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Creativity a powerful healer after trauma


The power of the creative arts to make us healthier and happier is being officially recognised with the launch of a national network today in Wellington.


Under the umbrella of the Creative Thinking Project at the University of Auckland, Te Ora Auaha: Creative Wellbeing Alliance Aotearoa will be launched by the Minister of Social Development and Associate Minister for Arts, Culture and Heritage, Hon Carmel Sepuloni this Wednesday 3 April.

An international expert in applied theatre and long-time proponent of the role of the arts in healing after trauma, Professor Peter O’Connor from the University’s Faculty of Education and Social Work will be attending Wednesday’s launch.

He is one of the many people and groups within the arts, health, social and education sectors who have collaborated on this initiative over the past two years, and is delighted to see it coming to fruition.

“There is overwhelming international evidence to support the idea that the arts are vital to the wellbeing of individuals, communities and countries, and Te Ora Auaha provides a platform for artists and health professionals to come together to advocate a place for the arts in healing,” he says.

And he believes there are some things only the arts can heal.

“Those deep sicknesses which impact on the body of a country: racism, terrorism, inequality. Through the process of making beautiful things, the arts remind us of the joy and wonder of being alive. I believe the last two weeks has taught us as a nation that the arts are absolutely central to any recovery.”

Professor O’Connor says using the arts in this way is well-established practice in countries like the UK, Australia and Canada, but up to now, New Zealand hasn’t had the same level of research, policy and investment in the field as its international peers.

“However, here in New Zealand there are excellent examples of the arts being used to promote wellbeing in hospitals, schools, community-based creative spaces and prisons.”

He says Te Ora Auaha provides a wonderful opportunity to work in partnership across a range of sectors, making a compelling case for arts and creativity to be recognised as an innovative, cost-effective way to enhance wellbeing.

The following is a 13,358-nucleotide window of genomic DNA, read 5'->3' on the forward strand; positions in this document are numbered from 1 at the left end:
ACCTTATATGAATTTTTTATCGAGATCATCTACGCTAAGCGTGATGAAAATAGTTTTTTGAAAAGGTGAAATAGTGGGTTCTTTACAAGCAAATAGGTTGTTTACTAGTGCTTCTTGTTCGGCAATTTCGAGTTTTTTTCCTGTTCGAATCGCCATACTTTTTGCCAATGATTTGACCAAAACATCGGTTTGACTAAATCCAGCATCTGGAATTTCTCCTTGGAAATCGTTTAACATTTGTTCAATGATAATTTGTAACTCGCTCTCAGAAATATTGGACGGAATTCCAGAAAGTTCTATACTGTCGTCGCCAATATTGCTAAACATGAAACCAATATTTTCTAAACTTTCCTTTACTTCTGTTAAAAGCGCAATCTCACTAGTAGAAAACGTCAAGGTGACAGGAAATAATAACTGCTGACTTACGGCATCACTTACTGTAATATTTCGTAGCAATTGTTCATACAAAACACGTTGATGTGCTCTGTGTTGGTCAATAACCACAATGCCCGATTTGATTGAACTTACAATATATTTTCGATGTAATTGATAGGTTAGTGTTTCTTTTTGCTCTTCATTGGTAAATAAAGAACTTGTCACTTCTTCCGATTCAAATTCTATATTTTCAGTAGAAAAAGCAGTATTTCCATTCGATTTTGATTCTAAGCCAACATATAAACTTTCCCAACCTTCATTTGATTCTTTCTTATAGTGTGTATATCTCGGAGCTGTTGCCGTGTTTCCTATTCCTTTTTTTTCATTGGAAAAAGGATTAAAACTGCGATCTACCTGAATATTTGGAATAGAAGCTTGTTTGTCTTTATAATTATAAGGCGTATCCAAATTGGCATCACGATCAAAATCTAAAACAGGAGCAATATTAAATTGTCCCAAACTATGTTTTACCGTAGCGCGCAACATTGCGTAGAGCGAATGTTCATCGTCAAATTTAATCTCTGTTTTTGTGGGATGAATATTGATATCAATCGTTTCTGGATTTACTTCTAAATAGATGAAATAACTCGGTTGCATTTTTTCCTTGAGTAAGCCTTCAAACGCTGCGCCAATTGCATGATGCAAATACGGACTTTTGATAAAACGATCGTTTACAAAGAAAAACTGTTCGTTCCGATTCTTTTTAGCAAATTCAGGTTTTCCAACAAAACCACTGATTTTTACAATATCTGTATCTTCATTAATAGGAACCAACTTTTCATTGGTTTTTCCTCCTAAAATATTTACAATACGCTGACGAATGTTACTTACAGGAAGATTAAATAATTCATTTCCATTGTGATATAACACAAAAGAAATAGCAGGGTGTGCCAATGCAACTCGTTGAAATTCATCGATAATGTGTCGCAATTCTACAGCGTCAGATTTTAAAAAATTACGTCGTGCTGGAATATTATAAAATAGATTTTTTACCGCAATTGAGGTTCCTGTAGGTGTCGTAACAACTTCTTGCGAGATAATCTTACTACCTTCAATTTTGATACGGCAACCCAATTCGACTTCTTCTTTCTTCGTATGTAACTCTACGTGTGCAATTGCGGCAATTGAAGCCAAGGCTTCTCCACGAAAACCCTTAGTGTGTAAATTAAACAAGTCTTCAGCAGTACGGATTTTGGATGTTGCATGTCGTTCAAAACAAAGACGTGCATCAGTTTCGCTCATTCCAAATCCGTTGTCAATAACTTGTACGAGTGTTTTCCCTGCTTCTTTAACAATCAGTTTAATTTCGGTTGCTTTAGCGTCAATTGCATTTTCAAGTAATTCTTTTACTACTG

The Alliance’s work will focus on four key areas: research and evidence, sector development, government policy and investment, and leadership. Central to this is a new website, creativewellbeingnz.org, which will share research and resources, connect the sector, and advocate for policy change and investment.

Dr Lucy D’Aeth, health promotion specialist with the Canterbury District Health Board, agrees that the network’s launch is timely.

“In light of the events of 15 March, and given the long-standing concern about people’s wellbeing as a result of the Christchurch earthquakes, there has never been such urgency to support communities to express and heal themselves through art and creativity,” she says.

“As part of the team that set up Ōtautahi Creative Spaces, I’ve seen first-hand how creativity is transforming lives as people discover new ways to wellness. I hope Te Ora Auaha will result in everyone having equal access to choosing creativity as a pathway to healing and health.”

Minister Sepuloni says the Government is committed to ensuring all New Zealanders can access and participate in arts and cultural experiences. “This year’s wellbeing Budget sees a switch from a focus on GDP to one that puts people, the health of our environment and strong communities at the centre.

“When more New Zealanders can access and participate in a range of cultural experiences and the sector is valued, we’ll see the creative sector grow, creative people thrive and individuals becoming stronger and more resilient.”

Te Ora Auaha has been funded through the Creative Thinking Project at the University of Auckland and the Working Together More Fund, with assistance from Creative New Zealand, Arts Access Aotearoa, Australia, New Zealand and Asia Arts Therapies Association and Whitecliffe College of Art and Design.


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